Unlike the similarly inclined Springfestival, Elevate hasn't tried to expand past the strange and wonderful venue. Considering that some of the three rooms weren't even full on a Friday evening—most notably the Tunnel, which featured Space Dimension Controller starting his set to less than ten onlookers—this seems like a wise choice. Things heated up eventually, but because you had a little bit less than a thousand people and three rooms to choose from, they never really got out of control either. Friday was instead typified by the aptly named Crazy Bitch in a Cave and Planningtorock helming the main stage, while Acid Mothers Temple played psych rock in the cave-like room that was only accessible via an ultra-modern looking elevator that took 20 seconds to get to its destination high into the hill.
On Saturday, the cave was home to various shades of broken beats, most notably the hyperactive drum & bass of Rockwell and the abstract dubstep of Raz Mesinai. My attention was drawn more towards the Tunnel, however, where Boddika, Loefah and Pearson Sound further revealed that bass music's peanut butter is getting stuck in house and techno's jelly. It was a far cry from Chez Damier, whose set was so well-mixed that you could rarely tell the previous anonymous tech house roller from the next.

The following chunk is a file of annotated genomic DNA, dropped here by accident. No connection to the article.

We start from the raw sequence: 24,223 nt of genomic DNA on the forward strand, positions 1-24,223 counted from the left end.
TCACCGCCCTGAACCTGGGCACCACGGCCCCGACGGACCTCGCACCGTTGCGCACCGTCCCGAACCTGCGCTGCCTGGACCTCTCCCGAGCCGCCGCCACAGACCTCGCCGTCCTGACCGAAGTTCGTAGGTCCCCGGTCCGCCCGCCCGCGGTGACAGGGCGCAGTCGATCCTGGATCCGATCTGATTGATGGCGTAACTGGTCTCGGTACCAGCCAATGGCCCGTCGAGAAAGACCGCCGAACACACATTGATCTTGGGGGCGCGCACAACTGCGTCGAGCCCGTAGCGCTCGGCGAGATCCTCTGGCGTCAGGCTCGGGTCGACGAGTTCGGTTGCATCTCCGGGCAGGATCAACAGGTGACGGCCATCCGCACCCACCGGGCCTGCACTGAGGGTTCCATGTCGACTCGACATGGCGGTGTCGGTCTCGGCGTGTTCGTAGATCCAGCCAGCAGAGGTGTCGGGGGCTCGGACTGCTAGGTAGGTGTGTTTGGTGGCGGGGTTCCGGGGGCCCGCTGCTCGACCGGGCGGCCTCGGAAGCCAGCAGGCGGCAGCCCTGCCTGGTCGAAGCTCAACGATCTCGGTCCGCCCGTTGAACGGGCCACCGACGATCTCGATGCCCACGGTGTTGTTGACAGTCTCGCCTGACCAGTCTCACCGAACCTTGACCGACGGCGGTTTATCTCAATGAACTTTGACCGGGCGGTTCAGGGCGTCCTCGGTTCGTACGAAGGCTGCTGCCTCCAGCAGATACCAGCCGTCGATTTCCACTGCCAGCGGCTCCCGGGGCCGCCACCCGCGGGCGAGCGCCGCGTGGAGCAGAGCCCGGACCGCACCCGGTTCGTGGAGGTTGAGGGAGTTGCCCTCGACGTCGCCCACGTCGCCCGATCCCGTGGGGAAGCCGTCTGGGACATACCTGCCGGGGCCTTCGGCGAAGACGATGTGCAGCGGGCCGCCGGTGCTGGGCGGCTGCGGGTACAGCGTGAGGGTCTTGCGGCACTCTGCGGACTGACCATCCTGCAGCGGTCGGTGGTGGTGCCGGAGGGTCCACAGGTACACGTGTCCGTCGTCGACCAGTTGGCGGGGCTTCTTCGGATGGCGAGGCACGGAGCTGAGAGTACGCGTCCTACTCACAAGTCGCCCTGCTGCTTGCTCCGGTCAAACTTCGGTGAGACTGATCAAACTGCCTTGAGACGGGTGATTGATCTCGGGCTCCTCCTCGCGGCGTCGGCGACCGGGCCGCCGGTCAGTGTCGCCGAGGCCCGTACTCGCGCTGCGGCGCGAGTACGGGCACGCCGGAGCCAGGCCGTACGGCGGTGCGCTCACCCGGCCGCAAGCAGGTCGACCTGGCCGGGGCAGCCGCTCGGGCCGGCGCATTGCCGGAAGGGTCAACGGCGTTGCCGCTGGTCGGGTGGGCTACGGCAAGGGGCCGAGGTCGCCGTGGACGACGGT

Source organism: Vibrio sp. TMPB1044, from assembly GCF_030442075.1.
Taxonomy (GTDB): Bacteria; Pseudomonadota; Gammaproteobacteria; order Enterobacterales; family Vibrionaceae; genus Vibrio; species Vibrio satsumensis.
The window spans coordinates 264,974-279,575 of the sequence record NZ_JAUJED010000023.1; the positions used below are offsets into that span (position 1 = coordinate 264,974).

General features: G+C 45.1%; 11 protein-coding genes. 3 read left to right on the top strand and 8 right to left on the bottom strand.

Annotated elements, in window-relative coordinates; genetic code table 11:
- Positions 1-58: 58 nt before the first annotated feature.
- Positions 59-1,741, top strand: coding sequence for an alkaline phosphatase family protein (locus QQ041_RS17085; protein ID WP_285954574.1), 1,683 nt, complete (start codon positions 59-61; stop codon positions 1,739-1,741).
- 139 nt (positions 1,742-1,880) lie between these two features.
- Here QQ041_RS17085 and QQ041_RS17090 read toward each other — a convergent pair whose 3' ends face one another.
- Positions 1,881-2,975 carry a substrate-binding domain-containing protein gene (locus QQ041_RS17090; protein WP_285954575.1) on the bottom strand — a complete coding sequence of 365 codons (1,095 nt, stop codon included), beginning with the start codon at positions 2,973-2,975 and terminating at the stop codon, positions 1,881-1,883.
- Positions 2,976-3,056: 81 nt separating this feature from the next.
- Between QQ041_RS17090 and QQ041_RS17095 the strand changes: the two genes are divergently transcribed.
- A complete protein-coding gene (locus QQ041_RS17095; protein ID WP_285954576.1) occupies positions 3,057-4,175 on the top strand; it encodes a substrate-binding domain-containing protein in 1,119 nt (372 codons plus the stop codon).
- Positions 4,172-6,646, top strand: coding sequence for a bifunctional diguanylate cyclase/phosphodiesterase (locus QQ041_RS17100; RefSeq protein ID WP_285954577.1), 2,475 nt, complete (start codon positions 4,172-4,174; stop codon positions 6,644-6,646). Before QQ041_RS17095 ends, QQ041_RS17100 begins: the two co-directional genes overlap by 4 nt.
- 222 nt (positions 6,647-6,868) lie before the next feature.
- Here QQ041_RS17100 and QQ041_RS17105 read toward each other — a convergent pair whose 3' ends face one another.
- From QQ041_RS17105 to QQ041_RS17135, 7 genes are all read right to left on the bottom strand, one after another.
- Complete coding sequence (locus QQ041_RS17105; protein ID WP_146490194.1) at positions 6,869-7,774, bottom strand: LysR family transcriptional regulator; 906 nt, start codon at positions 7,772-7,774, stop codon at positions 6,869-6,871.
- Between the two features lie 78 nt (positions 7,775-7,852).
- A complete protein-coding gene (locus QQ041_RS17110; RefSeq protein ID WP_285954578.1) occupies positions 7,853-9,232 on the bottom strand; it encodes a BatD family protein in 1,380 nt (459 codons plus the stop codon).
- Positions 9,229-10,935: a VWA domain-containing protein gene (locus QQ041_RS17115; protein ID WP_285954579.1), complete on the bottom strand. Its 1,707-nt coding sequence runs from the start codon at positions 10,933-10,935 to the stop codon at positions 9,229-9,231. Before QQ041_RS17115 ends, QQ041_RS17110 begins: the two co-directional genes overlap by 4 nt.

Much has been made of Elevate's cultural affairs programming. During the day, there are panel discussions, film screenings and workshops on topics like "Queer Pop Politics" and "Capitalism in the 21st century." I'm not sure how much crossover there is between both audiences. I walked into Dom Im Berg on Sunday night to prepare for a discussion about the "Future of Electronic Music"—spoiler alert: it's great, there are no problems at all and we're definitely on the right track, congrats to all involved—and saw about 200 people leaving a film screening. About 30 people showed up for our talk an hour later. It's certainly not a seamless transition, but then again I don't think it has to be. Whether it's a rave in a hill or a philosophical debate on the future of mankind in a hill, Elevate is something worth seeing at least once.